Thomas Michel, S.J.
How can the call to dialogue between believing Muslims and believing Christians be put into practice by the followers of Said Nursi? How can his directives to struggle together against the common enemies of ignorance, poverty and disunity be put into practice in a world which has continued to evolve in ways that are sometimes encouraging and in other ways that are quite disturbing? This is the challenge taken up by a contemporary Turkish activist, Muhammed Fethullah Gülen (1941–). Gülen never met Said Nursi and, while he speaks highly of Bediüzzaman and claims to have been greatly influenced by his writings, he denies being a “Nurcu” or follower of Said Nursi in any sectarian sense.
However, some scholars consider the movement associated with Gülen as one of the transformations that have occurred as Said Nursi’s thought continues to be reinterpreted and applied anew in evolving historical and geographical situations. One scholar to study the movement Professor Hakan Yavuz, a Turkish scholar at the University of Utah, notes that “Some Turkish Nurcus, such as Yeni Asya of Mehmet Kutlular and the Fethullah Gülen community, reimagined the movement as a ‘Turkish Islam’.” Another scholar, Dr. İhsan Yılmaz concurs: “Nursi’s discourse ‘has already weathered major economic, political, and educational transformations’… Today, the Hizmet movement is manifestation of this phenomenon.
Where Gülen most clearly answers the call of Said Nursi is by taking up the challenge to combat ignorance. There are now over 300 schools around the world inspired by the convictions of Mr. Gülen, set up, administered, and staffed by his circle of students and associates. The schools try to bring together educational objectives that are too often dispersed among various school systems. They seek to give a strong scientific grounding, together with character formation in non-material values, which includes cultural, ethical, religious and spiritual training. In addition to the formal education carried out in schools, Fethullah Gülen’s movement has pursued non-formal education through television and radio channels, newspapers and magazines, cultural and professional foundations.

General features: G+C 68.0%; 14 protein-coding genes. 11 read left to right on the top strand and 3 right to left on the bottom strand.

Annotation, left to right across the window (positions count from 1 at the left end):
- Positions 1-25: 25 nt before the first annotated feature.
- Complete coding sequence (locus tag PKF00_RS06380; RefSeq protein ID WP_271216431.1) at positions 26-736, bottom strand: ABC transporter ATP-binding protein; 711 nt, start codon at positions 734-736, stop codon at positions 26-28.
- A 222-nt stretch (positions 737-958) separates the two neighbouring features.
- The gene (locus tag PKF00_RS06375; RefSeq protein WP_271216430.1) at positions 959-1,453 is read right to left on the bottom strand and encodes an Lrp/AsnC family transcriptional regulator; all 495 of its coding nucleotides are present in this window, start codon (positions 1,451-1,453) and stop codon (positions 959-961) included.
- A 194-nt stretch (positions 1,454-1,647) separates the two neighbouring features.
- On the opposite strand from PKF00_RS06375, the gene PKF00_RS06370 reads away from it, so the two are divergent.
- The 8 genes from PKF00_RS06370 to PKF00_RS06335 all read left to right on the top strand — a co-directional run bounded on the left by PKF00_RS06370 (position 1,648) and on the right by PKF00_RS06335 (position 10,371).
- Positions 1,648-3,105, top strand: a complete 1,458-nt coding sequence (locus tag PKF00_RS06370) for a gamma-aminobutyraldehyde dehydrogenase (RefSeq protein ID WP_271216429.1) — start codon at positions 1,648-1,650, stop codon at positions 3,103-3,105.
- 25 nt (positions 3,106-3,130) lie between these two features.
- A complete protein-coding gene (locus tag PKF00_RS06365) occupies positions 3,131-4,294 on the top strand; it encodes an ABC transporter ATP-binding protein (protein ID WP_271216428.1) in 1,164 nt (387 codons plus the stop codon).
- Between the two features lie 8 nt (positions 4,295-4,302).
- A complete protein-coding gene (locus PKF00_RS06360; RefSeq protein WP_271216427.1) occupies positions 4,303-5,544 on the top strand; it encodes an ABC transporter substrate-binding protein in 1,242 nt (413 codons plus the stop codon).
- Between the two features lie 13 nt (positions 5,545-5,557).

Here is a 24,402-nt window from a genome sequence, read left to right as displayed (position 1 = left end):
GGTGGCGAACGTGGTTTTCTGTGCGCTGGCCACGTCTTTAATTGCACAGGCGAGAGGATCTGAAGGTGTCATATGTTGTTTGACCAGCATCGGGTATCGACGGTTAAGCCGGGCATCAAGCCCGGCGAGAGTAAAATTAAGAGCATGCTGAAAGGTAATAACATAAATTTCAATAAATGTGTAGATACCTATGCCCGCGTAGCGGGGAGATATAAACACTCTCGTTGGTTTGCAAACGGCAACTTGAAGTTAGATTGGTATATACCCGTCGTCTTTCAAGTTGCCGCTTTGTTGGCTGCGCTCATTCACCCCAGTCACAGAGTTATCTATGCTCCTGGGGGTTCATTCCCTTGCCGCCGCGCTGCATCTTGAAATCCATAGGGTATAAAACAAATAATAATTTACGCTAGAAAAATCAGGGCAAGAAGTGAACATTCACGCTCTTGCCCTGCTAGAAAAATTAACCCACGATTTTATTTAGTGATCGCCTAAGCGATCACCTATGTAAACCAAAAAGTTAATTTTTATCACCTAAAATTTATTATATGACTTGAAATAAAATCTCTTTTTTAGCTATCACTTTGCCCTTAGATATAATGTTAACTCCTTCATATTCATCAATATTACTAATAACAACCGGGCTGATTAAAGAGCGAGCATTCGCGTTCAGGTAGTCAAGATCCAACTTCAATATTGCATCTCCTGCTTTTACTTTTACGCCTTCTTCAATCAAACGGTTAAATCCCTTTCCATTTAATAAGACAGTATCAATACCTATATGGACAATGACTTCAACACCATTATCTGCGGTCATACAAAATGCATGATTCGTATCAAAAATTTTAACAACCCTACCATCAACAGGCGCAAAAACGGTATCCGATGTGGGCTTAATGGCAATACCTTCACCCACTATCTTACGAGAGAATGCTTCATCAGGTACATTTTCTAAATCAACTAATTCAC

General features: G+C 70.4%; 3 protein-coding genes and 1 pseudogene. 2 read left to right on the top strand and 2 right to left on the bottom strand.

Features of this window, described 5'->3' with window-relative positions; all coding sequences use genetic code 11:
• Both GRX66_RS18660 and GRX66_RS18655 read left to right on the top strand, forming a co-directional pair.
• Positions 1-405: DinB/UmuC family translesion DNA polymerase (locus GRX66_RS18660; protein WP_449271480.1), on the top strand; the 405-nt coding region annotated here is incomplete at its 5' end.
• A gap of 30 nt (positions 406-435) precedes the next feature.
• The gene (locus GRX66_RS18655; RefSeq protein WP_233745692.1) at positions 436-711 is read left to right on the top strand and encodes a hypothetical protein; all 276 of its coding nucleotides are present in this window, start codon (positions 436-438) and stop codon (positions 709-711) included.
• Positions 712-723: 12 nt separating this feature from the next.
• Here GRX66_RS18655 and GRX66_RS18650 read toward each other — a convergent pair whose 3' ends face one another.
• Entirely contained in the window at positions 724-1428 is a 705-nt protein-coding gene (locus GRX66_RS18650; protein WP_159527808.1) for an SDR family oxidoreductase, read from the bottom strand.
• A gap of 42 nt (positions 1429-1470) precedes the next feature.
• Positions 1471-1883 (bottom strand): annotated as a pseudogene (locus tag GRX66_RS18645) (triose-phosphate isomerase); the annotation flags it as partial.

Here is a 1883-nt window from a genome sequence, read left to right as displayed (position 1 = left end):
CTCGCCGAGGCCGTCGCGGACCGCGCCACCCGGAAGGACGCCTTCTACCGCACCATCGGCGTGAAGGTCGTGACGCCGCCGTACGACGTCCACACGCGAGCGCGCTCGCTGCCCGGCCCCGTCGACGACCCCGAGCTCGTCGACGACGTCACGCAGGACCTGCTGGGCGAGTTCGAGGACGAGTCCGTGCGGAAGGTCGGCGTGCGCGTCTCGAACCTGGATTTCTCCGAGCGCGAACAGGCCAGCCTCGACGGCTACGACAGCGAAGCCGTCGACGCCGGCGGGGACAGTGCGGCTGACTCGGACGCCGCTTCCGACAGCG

Fethullah Gülen and his movement have also been active in the area of interreligious dialogue and peacemaking. Four years ago [in 1998], Mr. Gülen traveled to Rome where he was met by Pope John Paul II. He has met the Ecumenical Patriarch of the Orthodox Church numerous times. His interreligious activities have gone beyond Muslim-Christian relations to include meetings with Jewish leaders at the national and international level. In connection with the Parliament of the World’s Religions, held in cape Town, South Africa, Mr. Gülen delivered a major address on the theme: “The Necessity of Interfaith Dialogue: a Muslim Approach.”
Mr. Gülen’s was one of the first Muslim voices heard in condemnation of the terrorist acts committed on 11 September 2001. Within 24 hours of the tragedy, Mr. Gülen wrote an open letter in which he stated: “What lies behind certain Muslim people or institutions that misunderstand Islam getting involved in terrorist attacks that occur throughout the world should be sought not in Islam, but within those people themselves, in their misinterpretations, and in other factors. Just Islam is not a religion of terrorism, any who correctly understands Islam cannot be thought of as a terrorist.”
As a Christian involved in working with Muslims and other religious believers for peace through interreligious dialogue, I am grateful for the insights of Said Nursi and for the leadership in this field provided by Fethullah Gülen.
Source: Thomas Michel, Peace And Dialogue In A Plural Society – Contributions of the Hizmet Movement at a Time of Global Tensions, New Jersey: Blue Dome Press, 2014. Pages 28-30
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